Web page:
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White Clay with Josh

I began training with the man who wished me a happy valentines day on that frigid February morning.  He (Josh) led me around trails I’d never been on as I tried to keep up with him.  We learned a lot about each other on these runs and found a lot of similarities between our personalities.

I worked my first of four expos with Sparkly Soul with Angela on April 1st.  These expos were always an adventure.  During our first expo together (Hot Chocolate 15k), we lugged heavy suitcases up and down staircases because we couldn’t figure out where to go.  We also received a huge box of mini Apple Pie LaraBars that lasted me for the next 4 months.  Then we ran at 9 PM and I fell and scraped my knee on the sidewalk.  Blood was dripping down my leg.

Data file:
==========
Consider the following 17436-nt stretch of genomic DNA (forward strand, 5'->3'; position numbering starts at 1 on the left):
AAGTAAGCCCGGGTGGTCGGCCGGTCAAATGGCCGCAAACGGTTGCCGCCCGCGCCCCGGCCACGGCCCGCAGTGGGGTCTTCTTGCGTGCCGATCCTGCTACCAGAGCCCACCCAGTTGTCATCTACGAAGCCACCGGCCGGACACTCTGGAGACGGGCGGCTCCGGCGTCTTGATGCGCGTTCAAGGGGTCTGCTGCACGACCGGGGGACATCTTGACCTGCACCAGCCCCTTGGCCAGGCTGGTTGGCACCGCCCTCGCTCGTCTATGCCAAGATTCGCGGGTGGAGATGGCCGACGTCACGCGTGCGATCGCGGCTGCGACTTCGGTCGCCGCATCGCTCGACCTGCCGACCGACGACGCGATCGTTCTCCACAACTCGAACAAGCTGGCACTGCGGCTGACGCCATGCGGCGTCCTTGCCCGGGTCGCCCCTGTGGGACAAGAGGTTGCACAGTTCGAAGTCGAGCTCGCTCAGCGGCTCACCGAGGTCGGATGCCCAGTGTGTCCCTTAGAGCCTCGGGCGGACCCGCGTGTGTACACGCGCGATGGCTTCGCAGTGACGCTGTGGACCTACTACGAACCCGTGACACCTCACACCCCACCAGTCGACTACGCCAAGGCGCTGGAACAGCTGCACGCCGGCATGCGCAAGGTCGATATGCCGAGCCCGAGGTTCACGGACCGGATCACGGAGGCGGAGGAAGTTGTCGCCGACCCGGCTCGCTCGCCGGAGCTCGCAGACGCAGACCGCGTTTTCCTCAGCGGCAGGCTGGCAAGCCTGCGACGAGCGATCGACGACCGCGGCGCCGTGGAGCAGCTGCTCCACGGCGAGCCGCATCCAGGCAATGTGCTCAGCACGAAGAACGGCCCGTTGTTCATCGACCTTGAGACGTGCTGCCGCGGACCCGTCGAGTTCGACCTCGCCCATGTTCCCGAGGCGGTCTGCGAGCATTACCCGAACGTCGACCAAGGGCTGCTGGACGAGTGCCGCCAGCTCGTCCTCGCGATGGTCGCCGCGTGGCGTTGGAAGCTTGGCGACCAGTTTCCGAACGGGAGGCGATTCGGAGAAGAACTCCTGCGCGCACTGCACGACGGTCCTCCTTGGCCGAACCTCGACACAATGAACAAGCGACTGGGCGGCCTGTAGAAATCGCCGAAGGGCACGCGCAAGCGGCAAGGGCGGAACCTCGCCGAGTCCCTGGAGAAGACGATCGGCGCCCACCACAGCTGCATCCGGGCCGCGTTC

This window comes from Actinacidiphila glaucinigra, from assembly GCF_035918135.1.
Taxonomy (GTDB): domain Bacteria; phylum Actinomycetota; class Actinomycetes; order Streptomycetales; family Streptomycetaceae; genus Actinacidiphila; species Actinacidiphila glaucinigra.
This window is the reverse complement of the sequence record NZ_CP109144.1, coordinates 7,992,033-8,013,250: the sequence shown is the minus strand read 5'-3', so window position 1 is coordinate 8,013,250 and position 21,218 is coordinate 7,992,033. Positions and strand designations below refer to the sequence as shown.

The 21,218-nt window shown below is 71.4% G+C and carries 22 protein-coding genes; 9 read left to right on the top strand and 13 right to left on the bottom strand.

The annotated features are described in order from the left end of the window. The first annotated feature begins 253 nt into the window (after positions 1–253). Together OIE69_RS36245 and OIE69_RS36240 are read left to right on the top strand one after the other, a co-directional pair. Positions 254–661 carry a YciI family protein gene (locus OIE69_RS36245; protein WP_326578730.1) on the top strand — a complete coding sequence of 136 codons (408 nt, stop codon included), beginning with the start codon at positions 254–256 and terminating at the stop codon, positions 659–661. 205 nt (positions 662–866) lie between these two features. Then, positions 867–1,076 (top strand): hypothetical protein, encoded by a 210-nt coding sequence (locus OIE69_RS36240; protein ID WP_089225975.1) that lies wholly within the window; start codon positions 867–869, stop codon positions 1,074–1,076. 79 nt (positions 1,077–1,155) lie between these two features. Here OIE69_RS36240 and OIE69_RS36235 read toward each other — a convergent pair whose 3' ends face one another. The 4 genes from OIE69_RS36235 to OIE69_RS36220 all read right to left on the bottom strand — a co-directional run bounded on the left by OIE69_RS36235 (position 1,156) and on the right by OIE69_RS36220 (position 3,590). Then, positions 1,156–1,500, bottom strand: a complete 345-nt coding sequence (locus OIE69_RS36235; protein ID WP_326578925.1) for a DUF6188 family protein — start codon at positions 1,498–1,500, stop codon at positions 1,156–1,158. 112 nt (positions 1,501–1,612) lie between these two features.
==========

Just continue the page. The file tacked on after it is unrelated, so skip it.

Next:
I trained hard for my ultramarathon coming up on May 15th.  High mileage, long runs, and lots of mental preparation!  I even started teaching my dog how to run off-leash.

I ran a one mile race on a track in 6:24.  I was VERY happy with that time, although I was completely out of breath!

I organized and directed my first 5k walk/run in late April.  I concluded my internship and was given positive feedback about my work ethic and knowledge about the fitness world.  I was told I would’ve been offered a job if they had a position available, but unfortunately they didn’t have a position available at the time.